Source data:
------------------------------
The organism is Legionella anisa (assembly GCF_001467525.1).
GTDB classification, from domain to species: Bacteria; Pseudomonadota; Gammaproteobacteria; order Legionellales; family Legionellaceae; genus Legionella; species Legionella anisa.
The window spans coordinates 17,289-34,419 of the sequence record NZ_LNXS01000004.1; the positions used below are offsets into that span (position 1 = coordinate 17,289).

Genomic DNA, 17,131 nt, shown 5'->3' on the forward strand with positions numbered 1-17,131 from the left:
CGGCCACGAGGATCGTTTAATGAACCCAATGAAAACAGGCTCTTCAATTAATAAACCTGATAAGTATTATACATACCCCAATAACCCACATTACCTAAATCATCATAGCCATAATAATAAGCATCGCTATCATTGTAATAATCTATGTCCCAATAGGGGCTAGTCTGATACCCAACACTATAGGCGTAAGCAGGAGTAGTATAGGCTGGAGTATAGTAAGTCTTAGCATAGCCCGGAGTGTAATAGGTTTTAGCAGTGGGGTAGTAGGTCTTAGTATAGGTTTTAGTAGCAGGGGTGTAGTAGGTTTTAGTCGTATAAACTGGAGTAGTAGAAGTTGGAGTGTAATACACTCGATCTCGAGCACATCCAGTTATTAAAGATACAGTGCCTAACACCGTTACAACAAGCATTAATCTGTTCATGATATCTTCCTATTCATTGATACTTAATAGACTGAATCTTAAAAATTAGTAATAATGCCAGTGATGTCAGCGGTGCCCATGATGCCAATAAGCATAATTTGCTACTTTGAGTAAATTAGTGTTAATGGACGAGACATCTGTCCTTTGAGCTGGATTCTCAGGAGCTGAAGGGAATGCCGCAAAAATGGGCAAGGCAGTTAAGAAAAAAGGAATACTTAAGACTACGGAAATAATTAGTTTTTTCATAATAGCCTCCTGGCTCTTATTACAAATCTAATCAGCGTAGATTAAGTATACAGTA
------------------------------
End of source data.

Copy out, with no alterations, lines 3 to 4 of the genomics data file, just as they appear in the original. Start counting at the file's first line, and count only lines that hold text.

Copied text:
The window spans coordinates 17,289-34,419 of the sequence record NZ_LNXS01000004.1; the positions used below are offsets into that span (position 1 = coordinate 17,289).

Genomic DNA, 17,131 nt, shown 5'->3' on the forward strand with positions numbered 1-17,131 from the left: